If you like traveling and craft beer, I have a destination for you: New Zealand. The Kiwis grow all sorts of great stuff in their country — a sense of adventure, friendliness ... and heaping amounts of craft beer-compliant hops.
During our first trip to New Zealand back in 2010 or so, we discovered epic hikes, incredible scenery, ridiculous activities and very friendly people. Back in December, we returned with a little person about to turn two years old. That meant revisiting the Tongariro Alpine Crossing and looking into the crater of an active volcano was out. This would be more of a family vacation.
The Kiwi craft beer scene was in its infancy last time, and it's progressed to at least the tween stage at this point. New Zealand brewers are taking more advantage of their hops. They haven't yet gotten quite as aggressive as the hop monsters on the US West Coast. And they don't age everything in barrels fashioned from the nuclear reactors of sunken Russian submarines. That sort of fun will come in time, though.
Here are the stand-out breweries/pubs we visited as we drove from Auckland to Wellington (via Rotorua and a sheep farm in the wop-wops). These concentrate mostly on the venues themselves – I have brief tasting notes in my Untappd profile, though.
Rotorua — BREW Craft Beer Pub
In Rotorua, Croucher Brewing is kind of the big dog. They have a pub, but it's a bit of a haul from where we were staying ... we wanted to walk. Fortunately, BREW serves most of what Croucher Brewing seems to offer. My personal favorite was the Croucher Grapefruit Warrior; if you love Ballast Point Grapefruit Sculpin, this is a beer you'll dig.
Of course, I had to try a few others. If you want something a little sweeter, you'll enjoy the Double Trouble Imperial IPA from Tuatara Brewery (just so you know, a tuatara is a penis-less reptile).
They serve food at Brew Craft Beer Pub, too, and they even have paper and crayons for kids to color. Their burgers are super-satisfying, and they have a green-lipped mussel dish that is worth the flight to New Zealand. Avoid the pizza at all costs, though: I showed up starving after a long mountain bike ride, and that pizza did not hit the spot at all.
Wellington — Crafters & Co
If I could, I would clone Crafters & Co and bring it back home with me. It has a very nice vibe to it, with an enthusiastic, knowledgeable staff that is eager to talk about beers, espresso or anything else gastronomic with you. They seem to love working there.
For good reason. They have an ever-rotating selection of taps and bottles. According to my Untappd notes, I was enthusiastic about the Lakeman Brewing Co Hairy Hop IPA, and it puts the locally grown hops to good use. OK, one more nice offering at BREW: The Imperial Nibs from Kereru Brewing Company satisfied my craving for a darker beer. The bartender was sad that I missed out on the barrel-aged version recently on tap, but happy that he got to try it.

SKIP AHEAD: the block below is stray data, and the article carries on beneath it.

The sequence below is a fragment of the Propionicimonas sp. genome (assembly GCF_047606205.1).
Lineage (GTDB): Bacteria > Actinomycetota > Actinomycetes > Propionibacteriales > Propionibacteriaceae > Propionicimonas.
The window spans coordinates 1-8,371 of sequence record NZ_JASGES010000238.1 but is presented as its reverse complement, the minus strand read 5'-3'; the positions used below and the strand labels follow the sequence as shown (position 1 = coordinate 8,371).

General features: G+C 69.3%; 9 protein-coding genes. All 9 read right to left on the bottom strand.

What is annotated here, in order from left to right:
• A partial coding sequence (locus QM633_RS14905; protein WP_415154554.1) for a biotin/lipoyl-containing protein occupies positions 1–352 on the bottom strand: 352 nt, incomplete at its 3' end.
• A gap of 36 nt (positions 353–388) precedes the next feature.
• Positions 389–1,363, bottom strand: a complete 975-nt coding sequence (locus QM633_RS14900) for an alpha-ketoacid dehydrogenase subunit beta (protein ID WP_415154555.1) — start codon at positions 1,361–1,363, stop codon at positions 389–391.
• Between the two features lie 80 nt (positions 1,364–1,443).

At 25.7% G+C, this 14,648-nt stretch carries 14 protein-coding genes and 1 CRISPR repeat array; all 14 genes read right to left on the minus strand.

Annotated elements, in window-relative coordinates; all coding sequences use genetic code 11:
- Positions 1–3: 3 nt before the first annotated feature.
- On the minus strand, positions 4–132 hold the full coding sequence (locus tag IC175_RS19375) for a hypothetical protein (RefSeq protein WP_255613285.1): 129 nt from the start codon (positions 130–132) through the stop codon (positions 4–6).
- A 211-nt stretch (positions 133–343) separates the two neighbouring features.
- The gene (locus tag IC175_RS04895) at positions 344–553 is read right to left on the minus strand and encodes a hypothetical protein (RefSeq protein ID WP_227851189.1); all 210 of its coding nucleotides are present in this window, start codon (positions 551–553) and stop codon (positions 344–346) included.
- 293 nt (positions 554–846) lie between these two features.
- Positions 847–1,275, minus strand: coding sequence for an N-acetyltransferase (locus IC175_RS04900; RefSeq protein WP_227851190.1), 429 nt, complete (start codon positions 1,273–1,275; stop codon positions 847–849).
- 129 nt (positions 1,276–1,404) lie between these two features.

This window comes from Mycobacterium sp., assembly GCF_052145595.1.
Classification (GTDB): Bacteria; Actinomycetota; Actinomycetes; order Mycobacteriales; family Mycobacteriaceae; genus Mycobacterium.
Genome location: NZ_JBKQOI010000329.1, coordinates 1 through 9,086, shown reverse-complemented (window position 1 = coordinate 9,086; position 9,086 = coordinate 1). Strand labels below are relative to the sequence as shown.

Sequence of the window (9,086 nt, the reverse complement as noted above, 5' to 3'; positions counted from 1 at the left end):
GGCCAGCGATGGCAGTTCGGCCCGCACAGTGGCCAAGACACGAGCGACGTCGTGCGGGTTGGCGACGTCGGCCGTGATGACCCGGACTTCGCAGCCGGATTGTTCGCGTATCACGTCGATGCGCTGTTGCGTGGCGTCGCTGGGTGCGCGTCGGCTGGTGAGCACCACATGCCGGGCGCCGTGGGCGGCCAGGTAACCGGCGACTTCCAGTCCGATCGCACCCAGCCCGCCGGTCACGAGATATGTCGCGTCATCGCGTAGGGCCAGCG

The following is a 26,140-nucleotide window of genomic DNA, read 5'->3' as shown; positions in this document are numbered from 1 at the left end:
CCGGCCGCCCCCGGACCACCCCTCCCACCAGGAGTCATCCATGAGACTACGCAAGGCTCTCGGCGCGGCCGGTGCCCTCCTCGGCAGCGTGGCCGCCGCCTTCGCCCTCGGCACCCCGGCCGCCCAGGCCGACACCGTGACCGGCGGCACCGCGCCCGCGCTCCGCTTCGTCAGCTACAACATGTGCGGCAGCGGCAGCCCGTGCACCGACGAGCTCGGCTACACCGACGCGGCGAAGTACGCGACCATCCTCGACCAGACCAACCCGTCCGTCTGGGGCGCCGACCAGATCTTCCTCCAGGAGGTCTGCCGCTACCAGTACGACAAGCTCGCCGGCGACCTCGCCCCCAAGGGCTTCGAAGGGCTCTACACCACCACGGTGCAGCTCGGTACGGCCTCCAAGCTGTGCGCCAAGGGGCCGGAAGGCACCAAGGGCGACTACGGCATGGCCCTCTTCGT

And here are two really huge bonuses: Crafters & Co has assembled a charcuterie board for the ages. I cannot entirely, positively identify everything that was on it, but I just don't care. It was all delicious, and we devoured every last crumb. Also, the owners spotted Anneka and brought out a barrel full of toys to keep her occupied.
Nelson — Craft Beer Depot
You have to work a bit to find Craft Beer Depot. It's behind a bunch of stores and down a little alley. You can sit outside at some old cable spools or on an old couch. People will bring their dogs, and it's all good fun.
I only saw one employee at Craft Beer Depot, who was a fellow American. She had some solid opinions about beer, and she's more than happy to talk to people who really like their beer, too.
I made a few visits here – once to sit down and enjoy beer in good company, and another time to get some bottles to go. Here are the ones that stood out: the Funk Estate Bad Mama Jama imperial IPA and Perris Sky Juice IPA from Moa Brewing Company (odd, since I'm not a huge fan of the Moa beers that make it to the US).
New Zealand has definitely hopped wholeheartedly into craft beer. I can still taste a bit of UK-tinged restraint in many of its recipes, with just a few pushing the envelope into wilder flavors. The pubs and beer bars, though, seem to be pushing the brewers in that direction. And they've created a very nice vibe for enjoying beer and food. Great stuff!
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